There are a number of ways to add HTML pages to a site. If the HTML is associated with a TMG record, you can store the HTML in a text exhibit. In this case, Second Site will copy the text to an HTML page and if the applicable exhibit property is set to "Link" (rather than "Embed"), SS will make the page and create the appropriate link. Second Site has special code to detect that a text exhibit contains HTML and if so, it takes care to make that HTML integrate with the HTML created directly by SS.

Here are the steps to add a text exhibit that is associated with an event or a source and contains HTML. These instructions are specific to TMG Version 5, but the basic steps apply to all TMG versions.

  1. Open the event or source associated with the HTML content.
  2. Click on the binoculars icon in the upper right hand corner of the window. The Exhibit Log window will open.
  3. Right click on the blank portion of the Exhibit Log, which is the middle section of the window.
  4. Select one of the choices beneath the "Insert new text" option in the menu. The choices are:
    • Internal text

      Use this to type text that will be stored in your TMG project. TMG will open a text window and you key the text.

    • Import to internal text

      Use this to copy text from an existing file into a new exhibit. TMG will ask you to select a text file. You can select any type of text file, including files with an HTM or HTML extension, but you have to choose "All Files" from the "Files of type:" pull-down menu before you will see them in the dialog window.

    • External file

      Use this to identify a text file whose contents will be the contents of the exhibit, even if the text file is changed after the file is added as an exhibit. The process of selecting a file is the same as in #2.

    Which you choose is really up to you. Choose either #1 or #2 if you want TMG to manage the text for you. Choose #3 if you want the text to be stored in a file that is external to TMG.

  5. After you create the exhibit you should set the properties. Right-click on the exhibit in the exhibit log and select "Properties". Then key a brief description in the "Topic" textbox. Key a description using the big textbox on the Description tab. SS supports captions for text exhibits, so you can provide one if you want; the caption displays with the exhibit much like a caption for a picture. Click [OK] when you are done.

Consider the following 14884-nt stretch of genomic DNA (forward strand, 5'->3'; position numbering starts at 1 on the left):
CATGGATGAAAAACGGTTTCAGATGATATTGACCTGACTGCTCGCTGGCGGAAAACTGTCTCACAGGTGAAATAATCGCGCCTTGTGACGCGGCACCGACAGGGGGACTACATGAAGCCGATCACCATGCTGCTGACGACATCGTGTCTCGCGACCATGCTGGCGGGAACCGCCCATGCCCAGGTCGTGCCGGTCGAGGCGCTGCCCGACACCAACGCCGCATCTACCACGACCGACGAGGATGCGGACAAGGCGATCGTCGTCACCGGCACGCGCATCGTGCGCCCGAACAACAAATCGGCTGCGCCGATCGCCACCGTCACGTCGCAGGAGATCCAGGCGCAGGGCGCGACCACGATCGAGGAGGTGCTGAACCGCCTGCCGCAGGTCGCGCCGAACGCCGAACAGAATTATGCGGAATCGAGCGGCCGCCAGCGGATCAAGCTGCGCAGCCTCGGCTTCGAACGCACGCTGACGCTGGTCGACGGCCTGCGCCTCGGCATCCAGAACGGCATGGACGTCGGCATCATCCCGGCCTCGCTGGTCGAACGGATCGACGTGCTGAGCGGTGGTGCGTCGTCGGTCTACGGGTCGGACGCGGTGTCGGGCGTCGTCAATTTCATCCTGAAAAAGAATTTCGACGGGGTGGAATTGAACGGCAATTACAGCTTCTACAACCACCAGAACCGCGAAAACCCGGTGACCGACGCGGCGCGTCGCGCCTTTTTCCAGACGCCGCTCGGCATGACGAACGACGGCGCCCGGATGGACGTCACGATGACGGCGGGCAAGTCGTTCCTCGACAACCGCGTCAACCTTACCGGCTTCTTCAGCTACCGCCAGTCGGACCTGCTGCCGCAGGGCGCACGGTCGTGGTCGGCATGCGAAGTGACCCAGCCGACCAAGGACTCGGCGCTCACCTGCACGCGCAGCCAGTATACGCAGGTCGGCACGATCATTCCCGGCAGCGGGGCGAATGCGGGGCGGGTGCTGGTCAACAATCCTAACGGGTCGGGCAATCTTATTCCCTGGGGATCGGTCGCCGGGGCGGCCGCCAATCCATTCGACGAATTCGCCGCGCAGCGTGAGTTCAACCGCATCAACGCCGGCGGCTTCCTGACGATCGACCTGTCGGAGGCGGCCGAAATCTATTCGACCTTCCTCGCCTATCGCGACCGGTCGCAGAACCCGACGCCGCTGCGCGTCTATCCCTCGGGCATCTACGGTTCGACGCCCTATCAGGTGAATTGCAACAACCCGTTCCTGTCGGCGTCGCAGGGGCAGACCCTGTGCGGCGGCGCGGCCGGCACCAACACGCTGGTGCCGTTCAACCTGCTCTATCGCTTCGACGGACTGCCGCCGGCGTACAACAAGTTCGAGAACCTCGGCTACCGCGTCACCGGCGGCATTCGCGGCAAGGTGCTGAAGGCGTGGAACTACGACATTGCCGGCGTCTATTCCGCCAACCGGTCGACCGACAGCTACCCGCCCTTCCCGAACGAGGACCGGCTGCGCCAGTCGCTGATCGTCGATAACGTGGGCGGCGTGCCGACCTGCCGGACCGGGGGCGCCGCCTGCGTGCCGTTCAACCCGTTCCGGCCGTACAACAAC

6. After you add the exhibit, close the open windows in TMG and start Second Site. Open the SDF file for the site, which I presume you have created already. Check your exhibit options. Start by setting the Data.Exhibits.Event Text property to "Link". With the option set that way, each text exhibit gets its own HTML page. A document icon at the end of the sentence (or grid entry) for the event is a clickable link that will open the page that contains the text.
  7. Make the site. Navigate to one of the principals for the event. Click the icon that follows the sentence for the event with the linked exhibit to open the linked exhibit.

To compare linked exhibits to embedded exhibits, change the Data.Exhibits.Event Text property to "Embed" and remake the site.

The advantage of the method described above is that Second Site will do most of the work for you in terms of managing the content and including it in the site. The disadvantage is that TMG will not be able to do anything very useful with the exhibit unless you restrict yourself to HTML output. That's not really the fault of TMG, rather, it's a direct result of choosing the HTML format. Having said that, HTML is a good choice for text exhibits where you need control over the format of the content. For example, if you want to create a table (a grid of rows and columns), HTML is an obvious choice. TMG's formatting codes will let you create bold text, italicized text, etc., but you can't really create tabular output.

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